The tunnel is the on-going drama of looming lockdowns, QR codes at every store, masks at the merest sniff of one person being infected with covid. If you’re a pessimist, you’d be saying that’s the light of the on-coming train. You wouldn’t even think about booking a holiday anywhere, certainly not interstate and – good grief – overseas! If you’re an optimist you might hope that’s daylight ahead, where we can return to at least some level of normalcy.
At least vaccination targets are in sight. NSW is nearing 90% for at least one jab. Other states are improving. But even so, the megalomaniac premiers won’t go along with what they agreed at the so-called national cabinet and continue to make up their own rules. Even when we get to 80% fully vaccinated, life will still be a round of QR codes and daily updates to tell us how many were tested, how many were positive to covid, and how many died. Maybe even border guards between Australian states.
Pete and I were double-vaccinated half a year ago and we have our fingers and toes and ears and eyes crossed that we’ll finally be allowed to go OS next year. We have a New Zealand trip coming up, and it’s great to see that even Jacinda Ardern has acknowledged that covid is here to stay. We’ll have to pony up $145 each to be tested for covid no more than 72 hours before we fly and we’ll have to wear masks in the terminal and on the plane. And, of course, we’ll have to abide by whatever restrictions are imposed in New Zealand. But we’ll be travelling.
In contrast to the Antipodes, it seems the United Kingdom has accepted that covid is endemic and lifted pretty well all restrictions. No quarantine, no masks, no limits on gatherings. People can attend concerts and they can even sing in church. It sounds positively idyllic.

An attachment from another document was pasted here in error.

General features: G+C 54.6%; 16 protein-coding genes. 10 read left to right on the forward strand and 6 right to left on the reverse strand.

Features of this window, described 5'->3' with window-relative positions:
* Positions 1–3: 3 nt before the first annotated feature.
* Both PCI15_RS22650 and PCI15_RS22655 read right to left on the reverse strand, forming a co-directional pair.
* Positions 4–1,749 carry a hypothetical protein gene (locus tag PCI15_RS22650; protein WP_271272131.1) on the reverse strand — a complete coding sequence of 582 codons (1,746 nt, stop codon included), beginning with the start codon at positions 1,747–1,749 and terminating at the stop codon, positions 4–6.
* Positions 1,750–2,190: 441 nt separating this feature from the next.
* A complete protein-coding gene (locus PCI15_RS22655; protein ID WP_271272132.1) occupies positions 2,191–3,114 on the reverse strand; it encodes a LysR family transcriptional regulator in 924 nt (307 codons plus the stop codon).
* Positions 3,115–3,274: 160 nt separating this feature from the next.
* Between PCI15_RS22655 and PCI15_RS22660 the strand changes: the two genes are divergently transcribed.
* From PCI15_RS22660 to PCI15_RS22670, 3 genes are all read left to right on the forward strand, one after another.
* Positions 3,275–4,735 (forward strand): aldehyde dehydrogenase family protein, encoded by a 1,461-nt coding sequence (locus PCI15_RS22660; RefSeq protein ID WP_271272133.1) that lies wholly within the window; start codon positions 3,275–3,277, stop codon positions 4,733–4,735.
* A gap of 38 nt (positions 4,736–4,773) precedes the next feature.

Let’s hope that all the fear-mongering and hysteria that so often colours covid stories finally starts to die down and life can resume in a more normal fashion, especially for the hard hit hospitality and tourism sectors.
My writing hobby dawdles on. For those of you who might be interested, one of my stories is included in a science fiction romance anthology called Pets in Space. It’s the sixth such collection, published every year. Ten percent of the profits from pre-orders and the first month of sales goes to Hero Dogs, an American charity which provides service dogs for veterans of the military and first-responders. Read all about the book here. It’s a limited edition of never-before-published novellas which will only be available until the end of next February. Hey, even if romance amongst the stars isn’t your thing, maybe you have a daughter, relo, friend, neighbour who might enjoy it. You’ll be supporting a good cause – and you’ll get to read some great stories.
Here’s a little taste of my story, The Thunder Egg.